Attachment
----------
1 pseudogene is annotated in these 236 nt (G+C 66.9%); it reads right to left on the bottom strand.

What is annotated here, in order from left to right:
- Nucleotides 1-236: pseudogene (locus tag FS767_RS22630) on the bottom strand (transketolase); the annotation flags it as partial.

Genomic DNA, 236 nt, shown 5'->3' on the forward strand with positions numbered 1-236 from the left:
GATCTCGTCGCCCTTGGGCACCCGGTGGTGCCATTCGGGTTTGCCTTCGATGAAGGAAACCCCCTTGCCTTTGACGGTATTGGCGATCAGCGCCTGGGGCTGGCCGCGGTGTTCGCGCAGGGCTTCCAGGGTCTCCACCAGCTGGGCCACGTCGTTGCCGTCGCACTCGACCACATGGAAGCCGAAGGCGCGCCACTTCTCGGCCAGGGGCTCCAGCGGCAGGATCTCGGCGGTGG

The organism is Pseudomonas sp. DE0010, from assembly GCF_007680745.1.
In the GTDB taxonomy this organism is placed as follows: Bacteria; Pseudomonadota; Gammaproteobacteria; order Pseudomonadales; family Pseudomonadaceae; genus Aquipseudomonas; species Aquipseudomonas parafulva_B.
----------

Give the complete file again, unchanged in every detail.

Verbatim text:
1 pseudogene is annotated in these 236 nt (G+C 66.9%); it reads right to left on the bottom strand.

What is annotated here, in order from left to right:
- Nucleotides 1-236: pseudogene (locus tag FS767_RS22630) on the bottom strand (transketolase); the annotation flags it as partial.

Genomic DNA, 236 nt, shown 5'->3' on the forward strand with positions numbered 1-236 from the left:
GATCTCGTCGCCCTTGGGCACCCGGTGGTGCCATTCGGGTTTGCCTTCGATGAAGGAAACCCCCTTGCCTTTGACGGTATTGGCGATCAGCGCCTGGGGCTGGCCGCGGTGTTCGCGCAGGGCTTCCAGGGTCTCCACCAGCTGGGCCACGTCGTTGCCGTCGCACTCGACCACATGGAAGCCGAAGGCGCGCCACTTCTCGGCCAGGGGCTCCAGCGGCAGGATCTCGGCGGTGG

The organism is Pseudomonas sp. DE0010, from assembly GCF_007680745.1.
In the GTDB taxonomy this organism is placed as follows: Bacteria; Pseudomonadota; Gammaproteobacteria; order Pseudomonadales; family Pseudomonadaceae; genus Aquipseudomonas; species Aquipseudomonas parafulva_B.